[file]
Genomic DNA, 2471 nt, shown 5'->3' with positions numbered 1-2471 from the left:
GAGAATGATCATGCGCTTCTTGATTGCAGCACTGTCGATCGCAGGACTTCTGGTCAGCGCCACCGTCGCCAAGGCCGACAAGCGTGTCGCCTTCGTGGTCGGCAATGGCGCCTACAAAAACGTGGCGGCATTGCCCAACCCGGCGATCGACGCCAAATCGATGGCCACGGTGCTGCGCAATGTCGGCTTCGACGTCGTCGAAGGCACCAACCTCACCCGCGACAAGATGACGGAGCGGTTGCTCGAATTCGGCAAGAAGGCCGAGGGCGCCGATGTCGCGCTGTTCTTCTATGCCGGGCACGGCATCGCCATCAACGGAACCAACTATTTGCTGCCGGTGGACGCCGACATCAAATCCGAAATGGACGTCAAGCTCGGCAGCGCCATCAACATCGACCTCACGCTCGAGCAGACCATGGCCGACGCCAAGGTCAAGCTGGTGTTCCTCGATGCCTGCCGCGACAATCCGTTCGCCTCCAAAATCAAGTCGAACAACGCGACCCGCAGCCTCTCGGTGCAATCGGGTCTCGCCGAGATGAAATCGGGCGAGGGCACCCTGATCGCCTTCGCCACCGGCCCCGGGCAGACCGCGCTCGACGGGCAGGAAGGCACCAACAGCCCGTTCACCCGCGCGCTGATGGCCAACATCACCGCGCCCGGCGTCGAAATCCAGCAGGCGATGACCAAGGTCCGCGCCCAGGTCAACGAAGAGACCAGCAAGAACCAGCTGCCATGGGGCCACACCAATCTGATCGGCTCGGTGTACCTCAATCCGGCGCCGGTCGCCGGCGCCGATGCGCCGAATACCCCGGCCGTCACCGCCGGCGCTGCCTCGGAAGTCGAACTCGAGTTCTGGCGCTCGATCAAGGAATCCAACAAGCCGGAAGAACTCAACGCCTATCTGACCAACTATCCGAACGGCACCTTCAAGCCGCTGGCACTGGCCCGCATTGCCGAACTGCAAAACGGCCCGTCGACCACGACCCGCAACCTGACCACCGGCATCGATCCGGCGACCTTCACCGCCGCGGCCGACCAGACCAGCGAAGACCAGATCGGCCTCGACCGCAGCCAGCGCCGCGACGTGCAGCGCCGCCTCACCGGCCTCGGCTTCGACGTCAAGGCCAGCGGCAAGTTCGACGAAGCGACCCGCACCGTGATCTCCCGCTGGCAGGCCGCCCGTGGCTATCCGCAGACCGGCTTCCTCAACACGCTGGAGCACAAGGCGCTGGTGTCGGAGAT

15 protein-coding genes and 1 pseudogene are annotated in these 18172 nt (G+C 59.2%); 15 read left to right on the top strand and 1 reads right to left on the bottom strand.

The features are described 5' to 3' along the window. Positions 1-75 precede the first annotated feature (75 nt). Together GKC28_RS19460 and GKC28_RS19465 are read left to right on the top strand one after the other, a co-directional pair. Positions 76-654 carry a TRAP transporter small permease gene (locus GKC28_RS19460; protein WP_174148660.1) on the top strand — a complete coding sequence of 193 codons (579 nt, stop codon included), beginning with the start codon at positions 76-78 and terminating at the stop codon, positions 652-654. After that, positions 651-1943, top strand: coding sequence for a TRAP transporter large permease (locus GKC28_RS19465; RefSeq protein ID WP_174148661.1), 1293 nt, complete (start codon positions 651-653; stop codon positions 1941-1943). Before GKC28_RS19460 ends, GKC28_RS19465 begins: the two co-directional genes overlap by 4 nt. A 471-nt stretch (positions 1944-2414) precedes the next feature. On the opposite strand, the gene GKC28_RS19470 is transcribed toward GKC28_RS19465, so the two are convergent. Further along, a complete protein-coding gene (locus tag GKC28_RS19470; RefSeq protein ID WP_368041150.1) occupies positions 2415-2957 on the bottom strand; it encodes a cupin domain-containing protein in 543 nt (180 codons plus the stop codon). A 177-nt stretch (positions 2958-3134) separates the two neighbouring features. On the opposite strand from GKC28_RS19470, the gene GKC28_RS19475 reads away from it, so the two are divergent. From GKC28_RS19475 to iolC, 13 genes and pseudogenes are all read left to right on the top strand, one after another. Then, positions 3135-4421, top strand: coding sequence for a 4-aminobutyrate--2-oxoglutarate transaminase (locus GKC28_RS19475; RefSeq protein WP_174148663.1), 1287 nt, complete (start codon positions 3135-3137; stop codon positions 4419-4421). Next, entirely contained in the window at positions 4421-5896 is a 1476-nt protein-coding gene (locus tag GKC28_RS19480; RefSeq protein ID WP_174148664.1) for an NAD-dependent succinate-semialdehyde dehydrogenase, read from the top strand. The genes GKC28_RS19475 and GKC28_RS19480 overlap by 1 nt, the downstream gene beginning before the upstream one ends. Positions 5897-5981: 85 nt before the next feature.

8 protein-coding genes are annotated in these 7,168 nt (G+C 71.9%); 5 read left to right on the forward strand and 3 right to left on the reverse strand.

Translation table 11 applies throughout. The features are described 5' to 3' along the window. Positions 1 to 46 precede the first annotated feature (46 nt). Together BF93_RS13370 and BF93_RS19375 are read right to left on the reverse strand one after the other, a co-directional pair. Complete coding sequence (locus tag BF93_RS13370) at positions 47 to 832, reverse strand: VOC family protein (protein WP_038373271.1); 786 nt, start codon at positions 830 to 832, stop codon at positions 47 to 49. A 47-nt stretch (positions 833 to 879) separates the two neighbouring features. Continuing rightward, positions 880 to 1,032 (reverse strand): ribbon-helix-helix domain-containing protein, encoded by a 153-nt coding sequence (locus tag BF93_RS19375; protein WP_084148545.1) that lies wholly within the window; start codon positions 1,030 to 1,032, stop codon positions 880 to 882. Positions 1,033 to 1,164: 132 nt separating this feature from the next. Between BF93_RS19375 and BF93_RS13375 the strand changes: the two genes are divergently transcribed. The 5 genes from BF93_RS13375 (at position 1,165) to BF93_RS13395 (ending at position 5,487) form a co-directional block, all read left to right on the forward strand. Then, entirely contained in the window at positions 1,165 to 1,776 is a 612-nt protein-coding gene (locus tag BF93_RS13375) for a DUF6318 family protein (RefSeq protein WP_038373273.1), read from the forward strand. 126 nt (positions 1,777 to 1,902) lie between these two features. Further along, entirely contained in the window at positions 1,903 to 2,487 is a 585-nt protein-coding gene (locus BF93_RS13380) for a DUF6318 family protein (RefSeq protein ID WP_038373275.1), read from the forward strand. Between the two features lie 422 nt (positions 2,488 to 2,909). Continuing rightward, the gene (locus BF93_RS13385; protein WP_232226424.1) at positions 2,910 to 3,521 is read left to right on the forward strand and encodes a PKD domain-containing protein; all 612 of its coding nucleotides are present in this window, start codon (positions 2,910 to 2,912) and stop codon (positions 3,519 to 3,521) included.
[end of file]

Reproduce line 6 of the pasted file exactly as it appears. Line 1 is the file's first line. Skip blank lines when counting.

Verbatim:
Translation table 11 applies throughout. The features are described 5' to 3' along the window. Positions 1 to 46 precede the first annotated feature (46 nt). Together BF93_RS13370 and BF93_RS19375 are read right to left on the reverse strand one after the other, a co-directional pair. Complete coding sequence (locus tag BF93_RS13370) at positions 47 to 832, reverse strand: VOC family protein (protein WP_038373271.1); 786 nt, start codon at positions 830 to 832, stop codon at positions 47 to 49. A 47-nt stretch (positions 833 to 879) separates the two neighbouring features. Continuing rightward, positions 880 to 1,032 (reverse strand): ribbon-helix-helix domain-containing protein, encoded by a 153-nt coding sequence (locus tag BF93_RS19375; protein WP_084148545.1) that lies wholly within the window; start codon positions 1,030 to 1,032, stop codon positions 880 to 882. Positions 1,033 to 1,164: 132 nt separating this feature from the next. Between BF93_RS19375 and BF93_RS13375 the strand changes: the two genes are divergently transcribed. The 5 genes from BF93_RS13375 (at position 1,165) to BF93_RS13395 (ending at position 5,487) form a co-directional block, all read left to right on the forward strand. Then, entirely contained in the window at positions 1,165 to 1,776 is a 612-nt protein-coding gene (locus tag BF93_RS13375) for a DUF6318 family protein (RefSeq protein WP_038373273.1), read from the forward strand. 126 nt (positions 1,777 to 1,902) lie between these two features. Further along, entirely contained in the window at positions 1,903 to 2,487 is a 585-nt protein-coding gene (locus BF93_RS13380) for a DUF6318 family protein (RefSeq protein ID WP_038373275.1), read from the forward strand. Between the two features lie 422 nt (positions 2,488 to 2,909). Continuing rightward, the gene (locus BF93_RS13385; protein WP_232226424.1) at positions 2,910 to 3,521 is read left to right on the forward strand and encodes a PKD domain-containing protein; all 612 of its coding nucleotides are present in this window, start codon (positions 2,910 to 2,912) and stop codon (positions 3,519 to 3,521) included.